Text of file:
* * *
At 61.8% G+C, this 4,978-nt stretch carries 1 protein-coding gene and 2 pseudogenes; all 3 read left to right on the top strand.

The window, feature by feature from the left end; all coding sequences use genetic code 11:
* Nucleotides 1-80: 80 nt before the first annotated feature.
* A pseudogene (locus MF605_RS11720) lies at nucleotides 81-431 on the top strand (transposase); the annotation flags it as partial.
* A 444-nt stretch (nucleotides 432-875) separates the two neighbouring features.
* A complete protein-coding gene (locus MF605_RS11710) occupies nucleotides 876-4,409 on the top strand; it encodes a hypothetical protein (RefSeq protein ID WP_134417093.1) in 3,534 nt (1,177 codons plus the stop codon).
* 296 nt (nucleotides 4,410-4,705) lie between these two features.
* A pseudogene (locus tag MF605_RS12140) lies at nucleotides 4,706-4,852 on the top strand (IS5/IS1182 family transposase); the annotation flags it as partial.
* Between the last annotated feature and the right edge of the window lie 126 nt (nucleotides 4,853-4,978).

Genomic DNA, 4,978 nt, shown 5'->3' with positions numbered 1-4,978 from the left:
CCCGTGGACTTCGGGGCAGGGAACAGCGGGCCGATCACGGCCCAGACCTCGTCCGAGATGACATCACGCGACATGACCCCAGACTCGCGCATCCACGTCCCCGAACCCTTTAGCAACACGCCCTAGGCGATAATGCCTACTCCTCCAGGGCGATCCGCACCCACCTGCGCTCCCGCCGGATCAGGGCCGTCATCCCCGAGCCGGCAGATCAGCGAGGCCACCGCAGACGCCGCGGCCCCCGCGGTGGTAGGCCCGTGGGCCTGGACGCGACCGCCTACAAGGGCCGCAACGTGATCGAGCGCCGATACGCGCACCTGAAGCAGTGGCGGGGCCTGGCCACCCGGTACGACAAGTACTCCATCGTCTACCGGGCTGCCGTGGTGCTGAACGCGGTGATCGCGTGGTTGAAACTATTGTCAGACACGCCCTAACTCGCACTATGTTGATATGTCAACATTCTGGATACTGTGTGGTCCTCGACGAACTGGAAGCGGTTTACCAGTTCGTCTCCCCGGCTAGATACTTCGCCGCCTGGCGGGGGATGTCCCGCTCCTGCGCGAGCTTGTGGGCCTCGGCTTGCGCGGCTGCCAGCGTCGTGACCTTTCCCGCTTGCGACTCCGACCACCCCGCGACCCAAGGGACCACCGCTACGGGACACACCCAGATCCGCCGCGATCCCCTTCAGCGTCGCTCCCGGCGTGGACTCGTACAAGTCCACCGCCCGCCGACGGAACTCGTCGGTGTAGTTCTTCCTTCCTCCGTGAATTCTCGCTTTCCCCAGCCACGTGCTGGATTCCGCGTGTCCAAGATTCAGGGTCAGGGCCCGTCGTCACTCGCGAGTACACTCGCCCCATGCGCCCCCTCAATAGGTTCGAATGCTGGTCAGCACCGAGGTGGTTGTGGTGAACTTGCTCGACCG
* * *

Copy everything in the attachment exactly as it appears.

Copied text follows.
At 61.8% G+C, this 4,978-nt stretch carries 1 protein-coding gene and 2 pseudogenes; all 3 read left to right on the top strand.

The window, feature by feature from the left end; all coding sequences use genetic code 11:
* Nucleotides 1-80: 80 nt before the first annotated feature.
* A pseudogene (locus MF605_RS11720) lies at nucleotides 81-431 on the top strand (transposase); the annotation flags it as partial.
* A 444-nt stretch (nucleotides 432-875) separates the two neighbouring features.
* A complete protein-coding gene (locus MF605_RS11710) occupies nucleotides 876-4,409 on the top strand; it encodes a hypothetical protein (RefSeq protein ID WP_134417093.1) in 3,534 nt (1,177 codons plus the stop codon).
* 296 nt (nucleotides 4,410-4,705) lie between these two features.
* A pseudogene (locus tag MF605_RS12140) lies at nucleotides 4,706-4,852 on the top strand (IS5/IS1182 family transposase); the annotation flags it as partial.
* Between the last annotated feature and the right edge of the window lie 126 nt (nucleotides 4,853-4,978).

Genomic DNA, 4,978 nt, shown 5'->3' with positions numbered 1-4,978 from the left:
CCCGTGGACTTCGGGGCAGGGAACAGCGGGCCGATCACGGCCCAGACCTCGTCCGAGATGACATCACGCGACATGACCCCAGACTCGCGCATCCACGTCCCCGAACCCTTTAGCAACACGCCCTAGGCGATAATGCCTACTCCTCCAGGGCGATCCGCACCCACCTGCGCTCCCGCCGGATCAGGGCCGTCATCCCCGAGCCGGCAGATCAGCGAGGCCACCGCAGACGCCGCGGCCCCCGCGGTGGTAGGCCCGTGGGCCTGGACGCGACCGCCTACAAGGGCCGCAACGTGATCGAGCGCCGATACGCGCACCTGAAGCAGTGGCGGGGCCTGGCCACCCGGTACGACAAGTACTCCATCGTCTACCGGGCTGCCGTGGTGCTGAACGCGGTGATCGCGTGGTTGAAACTATTGTCAGACACGCCCTAACTCGCACTATGTTGATATGTCAACATTCTGGATACTGTGTGGTCCTCGACGAACTGGAAGCGGTTTACCAGTTCGTCTCCCCGGCTAGATACTTCGCCGCCTGGCGGGGGATGTCCCGCTCCTGCGCGAGCTTGTGGGCCTCGGCTTGCGCGGCTGCCAGCGTCGTGACCTTTCCCGCTTGCGACTCCGACCACCCCGCGACCCAAGGGACCACCGCTACGGGACACACCCAGATCCGCCGCGATCCCCTTCAGCGTCGCTCCCGGCGTGGACTCGTACAAGTCCACCGCCCGCCGACGGAACTCGTCGGTGTAGTTCTTCCTTCCTCCGTGAATTCTCGCTTTCCCCAGCCACGTGCTGGATTCCGCGTGTCCAAGATTCAGGGTCAGGGCCCGTCGTCACTCGCGAGTACACTCGCCCCATGCGCCCCCTCAATAGGTTCGAATGCTGGTCAGCACCGAGGTGGTTGTGGTGAACTTGCTCGACCG